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Analyse and sketch the given function

  1. Jan 11, 2017 #1
    1. The problem statement, all variables and given/known data
    Hi guys, I would like some pointers on how to do this type of question. My sketch was correct but, I want to just check my method on how I came up with the solution. Also if anyone has any other ways, on tackling these problems, advice would be great.


    2. Relevant equations

    $$x^2=\frac{y}{(y-25)^2}$$
    Mod note: The equation is actually ##x^2 = \frac y {y^2 - 25}##
    $$x=\frac{-b+/- \sqrt{b^2-4ac}}{2a}$$


    3. The attempt at a solution

    1. Horizontal asymptotes @ y=-5 and y=5

    2. Function is valid:

    y<-5 na

    -5<y<0 valid

    0<y<5 na

    y>5 valid

    3. Finding the range of values for x: This is the bit I am iffy on because I just noticed it when I rearranged the equations:

    $$x^2y^2-y-25x^2=0$$

    $$x\ne 0, y=\frac{1+/- \sqrt{1+4(25x^2)(x^2)}}{2x^2}$$

    I then use the fact this will be only valid if discriminant is greater the 0

    which gave: $$1+100x^4>0$$

    Which is true for all values of x so the range of x is $$(-\infty,\infty)$$

    I then found when x=0 y=0 ( this will be for the part of the graph -5<y<0 ( suppose to be a greater/equal) so this part of the graph is continuous

    4. I then took the limit of the function and found a asymptote at x=0.

    So the graph at y>5 looks like a graph of 1/x in the in x<0 and x>0 and a speed hump with a max at (0,0) in the -5<y<0

    Thanks in advance.

    p.s I am having trouble uploading my graph sketch from my pad, I think hotspot is bad so will upload graph in an hour.
     
    Last edited by a moderator: Jan 12, 2017
  2. jcsd
  3. Jan 11, 2017 #2

    Mark44

    Staff: Mentor

    No. The denominator is zero if y = 25. The fraction is defined for both y = 5 and y = -5.
    Also, the denominator is positive for any y ≠ 25, and the numerator is positive if y > 0. Since the left side is x2 which is greater than or equal to zero for all real x, the right side also has to be greater than or equal to zero.
     
  4. Jan 11, 2017 #3
    Sorry it's a y^2, that what I get for doing it on a tablet
     
  5. Jan 11, 2017 #4
    Also is using the quadratic wrong? I only ask because when I think about it, surley I could use it to find the range of y for example in other functions?
     
  6. Jan 11, 2017 #5

    haruspex

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    It is? What would x be at y=-1?
    Why? And you left out y=0.
    Working backwards from that, perhaps you need to correct your original post. Is the equation really:
    ##x^2=\frac{y}{y^2-25}##?
     
  7. Jan 12, 2017 #6
    Yes I am sure. The equation is: $$x^2=\frac{y}{(y^2-25)}$$

    for the given equation: is I plug -1 in I get $$\frac{1}{24}$$ Which is valid as I can in this case take a square root of a negative.

    Have I missed something here, I am now confused? I assumed that as its and $$x^2$$ that is I get a negative results then $$x^2\neq -1$$

    Also can someone tell me why I can edit my original post to correct the equation?
     
  8. Jan 12, 2017 #7

    Mark44

    Staff: Mentor

    ??? 1/24 is positive, so you're not taking the square root of a negative number.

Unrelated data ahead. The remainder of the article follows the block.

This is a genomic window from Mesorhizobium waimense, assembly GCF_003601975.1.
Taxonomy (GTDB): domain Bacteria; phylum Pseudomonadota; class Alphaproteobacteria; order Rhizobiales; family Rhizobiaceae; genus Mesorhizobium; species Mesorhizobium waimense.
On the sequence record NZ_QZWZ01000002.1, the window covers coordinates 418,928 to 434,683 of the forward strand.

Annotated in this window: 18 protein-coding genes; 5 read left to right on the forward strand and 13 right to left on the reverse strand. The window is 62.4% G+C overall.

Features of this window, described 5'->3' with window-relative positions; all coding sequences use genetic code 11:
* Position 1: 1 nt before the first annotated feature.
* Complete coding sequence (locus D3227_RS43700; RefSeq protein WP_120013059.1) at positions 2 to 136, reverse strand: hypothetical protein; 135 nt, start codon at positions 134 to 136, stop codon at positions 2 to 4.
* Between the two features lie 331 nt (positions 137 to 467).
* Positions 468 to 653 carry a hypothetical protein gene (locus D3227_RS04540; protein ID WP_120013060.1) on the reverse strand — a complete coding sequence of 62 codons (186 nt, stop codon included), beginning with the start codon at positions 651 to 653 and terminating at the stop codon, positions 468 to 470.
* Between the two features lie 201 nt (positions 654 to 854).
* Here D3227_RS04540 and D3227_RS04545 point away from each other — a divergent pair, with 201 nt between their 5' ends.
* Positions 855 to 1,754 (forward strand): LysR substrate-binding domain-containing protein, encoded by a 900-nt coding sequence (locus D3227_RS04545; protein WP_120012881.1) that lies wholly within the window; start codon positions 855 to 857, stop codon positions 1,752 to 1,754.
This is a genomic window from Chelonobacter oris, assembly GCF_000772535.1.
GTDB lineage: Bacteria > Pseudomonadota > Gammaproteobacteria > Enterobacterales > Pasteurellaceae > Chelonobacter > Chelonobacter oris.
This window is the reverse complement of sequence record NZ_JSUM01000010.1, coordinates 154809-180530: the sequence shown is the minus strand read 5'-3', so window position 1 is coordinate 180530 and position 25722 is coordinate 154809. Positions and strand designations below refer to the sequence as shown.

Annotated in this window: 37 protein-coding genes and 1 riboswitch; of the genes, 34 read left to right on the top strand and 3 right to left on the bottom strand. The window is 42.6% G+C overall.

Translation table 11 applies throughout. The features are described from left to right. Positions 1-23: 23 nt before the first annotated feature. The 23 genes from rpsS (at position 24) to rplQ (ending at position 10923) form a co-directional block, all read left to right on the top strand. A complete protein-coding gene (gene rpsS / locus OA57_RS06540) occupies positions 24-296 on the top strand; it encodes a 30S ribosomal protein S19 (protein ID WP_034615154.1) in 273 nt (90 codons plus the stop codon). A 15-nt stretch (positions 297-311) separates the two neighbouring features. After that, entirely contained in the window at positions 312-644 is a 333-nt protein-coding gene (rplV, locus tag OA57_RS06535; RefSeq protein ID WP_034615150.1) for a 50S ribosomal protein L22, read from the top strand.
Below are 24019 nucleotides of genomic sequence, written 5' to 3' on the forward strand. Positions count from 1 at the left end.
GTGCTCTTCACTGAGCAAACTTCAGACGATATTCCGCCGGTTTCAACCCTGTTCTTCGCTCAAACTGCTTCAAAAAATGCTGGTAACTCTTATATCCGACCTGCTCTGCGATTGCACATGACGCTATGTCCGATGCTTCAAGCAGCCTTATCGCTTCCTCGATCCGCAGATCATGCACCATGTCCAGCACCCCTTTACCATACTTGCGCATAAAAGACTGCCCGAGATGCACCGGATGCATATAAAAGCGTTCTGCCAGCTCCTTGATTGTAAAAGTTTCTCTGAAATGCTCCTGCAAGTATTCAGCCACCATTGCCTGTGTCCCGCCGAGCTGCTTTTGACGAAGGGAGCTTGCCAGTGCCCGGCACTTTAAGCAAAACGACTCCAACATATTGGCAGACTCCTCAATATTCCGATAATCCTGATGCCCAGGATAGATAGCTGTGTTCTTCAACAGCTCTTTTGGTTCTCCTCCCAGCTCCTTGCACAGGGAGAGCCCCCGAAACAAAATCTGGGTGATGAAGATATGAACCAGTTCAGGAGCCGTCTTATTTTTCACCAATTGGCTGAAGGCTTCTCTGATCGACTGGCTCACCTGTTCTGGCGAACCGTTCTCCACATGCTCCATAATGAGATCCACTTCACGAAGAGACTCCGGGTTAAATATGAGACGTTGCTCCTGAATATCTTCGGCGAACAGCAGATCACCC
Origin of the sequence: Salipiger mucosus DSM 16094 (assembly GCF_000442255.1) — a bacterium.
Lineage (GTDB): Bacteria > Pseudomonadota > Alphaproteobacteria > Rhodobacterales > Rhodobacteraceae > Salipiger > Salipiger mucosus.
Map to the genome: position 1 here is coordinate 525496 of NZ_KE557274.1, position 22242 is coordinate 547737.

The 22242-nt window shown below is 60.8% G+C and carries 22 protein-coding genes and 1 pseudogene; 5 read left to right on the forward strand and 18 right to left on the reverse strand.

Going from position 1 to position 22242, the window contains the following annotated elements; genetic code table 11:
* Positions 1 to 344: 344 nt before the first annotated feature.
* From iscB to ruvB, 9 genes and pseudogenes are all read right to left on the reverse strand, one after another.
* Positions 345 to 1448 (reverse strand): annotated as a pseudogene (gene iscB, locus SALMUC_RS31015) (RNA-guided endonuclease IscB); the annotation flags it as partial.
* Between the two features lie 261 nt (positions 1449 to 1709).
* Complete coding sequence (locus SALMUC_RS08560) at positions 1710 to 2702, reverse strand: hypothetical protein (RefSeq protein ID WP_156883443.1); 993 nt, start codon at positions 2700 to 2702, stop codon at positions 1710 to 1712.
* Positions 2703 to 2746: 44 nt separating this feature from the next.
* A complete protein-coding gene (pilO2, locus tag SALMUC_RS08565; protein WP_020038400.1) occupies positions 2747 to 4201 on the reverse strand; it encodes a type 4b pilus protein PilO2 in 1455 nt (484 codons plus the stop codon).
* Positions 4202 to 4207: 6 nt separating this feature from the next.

??? This makes no sense.
    Since the left side of your equation is ##x^2##, which is always nonnegative, the right side has to also be nonnegative. IOW, you must have
    ##\frac y {(y - 5)(y + 5)} \ge 0##
    Divide the number line at y = -5, y = 0, y = 5, and determine which of these intervals gives you a quotient that is greater than or equal to zero. Those intervals will be the domain for your relation.
    You can't edit your original post after 8 or 9 minutes, I believe. I have edited your post to put in the correct equation.
     
  9. Jan 12, 2017 #8

    haruspex

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    Originally you wrote (y-25)2 as the denominator. In post #3 you said it should be y squared, implying (y2-25)2. Since that did not fit your later working, I asked if it was really (y2-25). Now that you confirm that, I agree with all your results for the part 2, except that you left out y=0.
    You need to be careful with the direction of the logic. You are effectively working backwards here, from the thing to be proved to some tautology. What is important for this step is that it is valid if the discriminant is greater than zero, not that it is only valid in that case.
    Again, I do not see consideration of x=0 in part 3 in arriving at the range for x. You only mention it later.

    Your verbal description of the graph sounds right.
     
  10. Jan 12, 2017 #9

    Mark44

    Staff: Mentor

    @Taylor_1989, try to be more careful in your problem description in future posts. A lot of time was wasted trying to make sense of the work you showed, given the equation you showed in post #1.
     
  11. Jan 13, 2017 #10
    First I apologise for the mix up. I have been told most my life my working are very scattered , I have trouble putting what I think to paper. I do try are re read my posts but always seem to miss stuff out, I will however make sure my next post will be more clearer. @Mark44 in regards to you post about
    I understand what you mean, I just went off in a tangent. I did indeed take the square root and that is how I was working out where the graph lies ect.

    Once again sorry for the mix you guys, and thank you for your help. I will make sure I do better next time.
     
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